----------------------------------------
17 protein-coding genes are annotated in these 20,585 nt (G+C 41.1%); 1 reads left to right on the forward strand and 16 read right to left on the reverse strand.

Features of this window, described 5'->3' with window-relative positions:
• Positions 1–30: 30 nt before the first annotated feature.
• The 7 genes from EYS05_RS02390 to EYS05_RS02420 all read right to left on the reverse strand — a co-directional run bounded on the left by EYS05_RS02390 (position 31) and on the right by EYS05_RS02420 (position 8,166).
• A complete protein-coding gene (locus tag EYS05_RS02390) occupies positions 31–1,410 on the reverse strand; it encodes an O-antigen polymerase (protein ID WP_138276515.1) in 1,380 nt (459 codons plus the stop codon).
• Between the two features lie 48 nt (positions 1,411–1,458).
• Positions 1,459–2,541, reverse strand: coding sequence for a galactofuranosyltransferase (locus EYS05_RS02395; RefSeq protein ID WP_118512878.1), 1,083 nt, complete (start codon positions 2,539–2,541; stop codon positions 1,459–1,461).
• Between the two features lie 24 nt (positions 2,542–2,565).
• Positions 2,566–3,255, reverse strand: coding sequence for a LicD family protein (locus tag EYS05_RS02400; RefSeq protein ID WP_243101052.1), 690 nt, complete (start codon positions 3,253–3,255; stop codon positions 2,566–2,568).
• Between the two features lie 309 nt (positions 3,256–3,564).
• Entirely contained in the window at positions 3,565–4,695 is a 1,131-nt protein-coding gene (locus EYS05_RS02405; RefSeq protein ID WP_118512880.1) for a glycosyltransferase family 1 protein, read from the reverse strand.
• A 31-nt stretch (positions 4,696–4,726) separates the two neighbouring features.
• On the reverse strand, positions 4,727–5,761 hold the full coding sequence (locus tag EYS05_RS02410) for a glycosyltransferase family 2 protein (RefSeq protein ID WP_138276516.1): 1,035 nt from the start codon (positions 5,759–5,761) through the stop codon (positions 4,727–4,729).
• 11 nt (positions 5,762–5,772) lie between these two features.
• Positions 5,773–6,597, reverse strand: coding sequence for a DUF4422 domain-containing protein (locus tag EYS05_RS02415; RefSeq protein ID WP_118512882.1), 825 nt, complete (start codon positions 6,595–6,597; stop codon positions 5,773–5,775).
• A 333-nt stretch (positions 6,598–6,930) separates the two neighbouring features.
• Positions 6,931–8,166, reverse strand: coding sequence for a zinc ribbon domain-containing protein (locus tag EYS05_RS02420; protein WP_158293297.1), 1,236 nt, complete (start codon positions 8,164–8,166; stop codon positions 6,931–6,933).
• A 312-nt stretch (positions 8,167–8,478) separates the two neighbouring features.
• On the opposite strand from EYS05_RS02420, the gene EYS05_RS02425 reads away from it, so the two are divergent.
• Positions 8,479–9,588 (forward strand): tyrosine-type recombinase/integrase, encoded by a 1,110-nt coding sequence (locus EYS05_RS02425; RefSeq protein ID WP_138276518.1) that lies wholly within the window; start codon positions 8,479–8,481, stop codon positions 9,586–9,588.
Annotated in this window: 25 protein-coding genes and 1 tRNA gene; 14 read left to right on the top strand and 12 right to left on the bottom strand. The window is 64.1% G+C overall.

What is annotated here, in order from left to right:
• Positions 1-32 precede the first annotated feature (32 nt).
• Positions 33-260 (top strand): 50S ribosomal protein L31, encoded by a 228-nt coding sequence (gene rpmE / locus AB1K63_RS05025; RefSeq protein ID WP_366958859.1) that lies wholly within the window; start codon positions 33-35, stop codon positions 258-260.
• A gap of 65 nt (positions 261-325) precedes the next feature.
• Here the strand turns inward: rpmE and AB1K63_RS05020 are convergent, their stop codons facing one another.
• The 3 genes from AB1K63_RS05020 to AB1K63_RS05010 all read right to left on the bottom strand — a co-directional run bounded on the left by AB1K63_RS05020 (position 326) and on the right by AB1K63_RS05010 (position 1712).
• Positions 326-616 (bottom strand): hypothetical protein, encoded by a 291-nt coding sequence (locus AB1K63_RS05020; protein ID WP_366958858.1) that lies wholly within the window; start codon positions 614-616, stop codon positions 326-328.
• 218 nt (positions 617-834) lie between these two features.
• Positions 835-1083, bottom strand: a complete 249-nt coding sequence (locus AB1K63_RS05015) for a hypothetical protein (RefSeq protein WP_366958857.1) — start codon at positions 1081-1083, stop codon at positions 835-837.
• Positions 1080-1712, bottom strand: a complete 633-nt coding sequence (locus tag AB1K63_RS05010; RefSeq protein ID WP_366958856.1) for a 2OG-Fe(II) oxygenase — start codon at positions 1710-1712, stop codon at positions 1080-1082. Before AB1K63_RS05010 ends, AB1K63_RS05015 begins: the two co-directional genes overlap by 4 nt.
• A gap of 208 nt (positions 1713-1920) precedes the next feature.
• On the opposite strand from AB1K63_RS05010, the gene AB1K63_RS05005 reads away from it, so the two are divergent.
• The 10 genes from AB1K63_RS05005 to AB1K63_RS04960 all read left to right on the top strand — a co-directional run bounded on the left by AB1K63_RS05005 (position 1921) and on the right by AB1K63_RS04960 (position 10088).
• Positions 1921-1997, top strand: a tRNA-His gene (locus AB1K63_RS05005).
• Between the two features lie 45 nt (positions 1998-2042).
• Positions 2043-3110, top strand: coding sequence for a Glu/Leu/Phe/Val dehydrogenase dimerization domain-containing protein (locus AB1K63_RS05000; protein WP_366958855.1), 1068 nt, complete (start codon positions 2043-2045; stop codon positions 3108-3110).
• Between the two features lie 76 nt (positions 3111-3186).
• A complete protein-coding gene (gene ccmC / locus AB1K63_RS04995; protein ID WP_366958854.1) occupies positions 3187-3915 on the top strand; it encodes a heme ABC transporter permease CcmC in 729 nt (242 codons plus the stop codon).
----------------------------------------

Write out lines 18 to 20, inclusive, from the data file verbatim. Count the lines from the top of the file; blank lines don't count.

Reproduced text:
• A 312-nt stretch (positions 8,167–8,478) separates the two neighbouring features.
• On the opposite strand from EYS05_RS02420, the gene EYS05_RS02425 reads away from it, so the two are divergent.
• Positions 8,479–9,588 (forward strand): tyrosine-type recombinase/integrase, encoded by a 1,110-nt coding sequence (locus EYS05_RS02425; RefSeq protein ID WP_138276518.1) that lies wholly within the window; start codon positions 8,479–8,481, stop codon positions 9,586–9,588.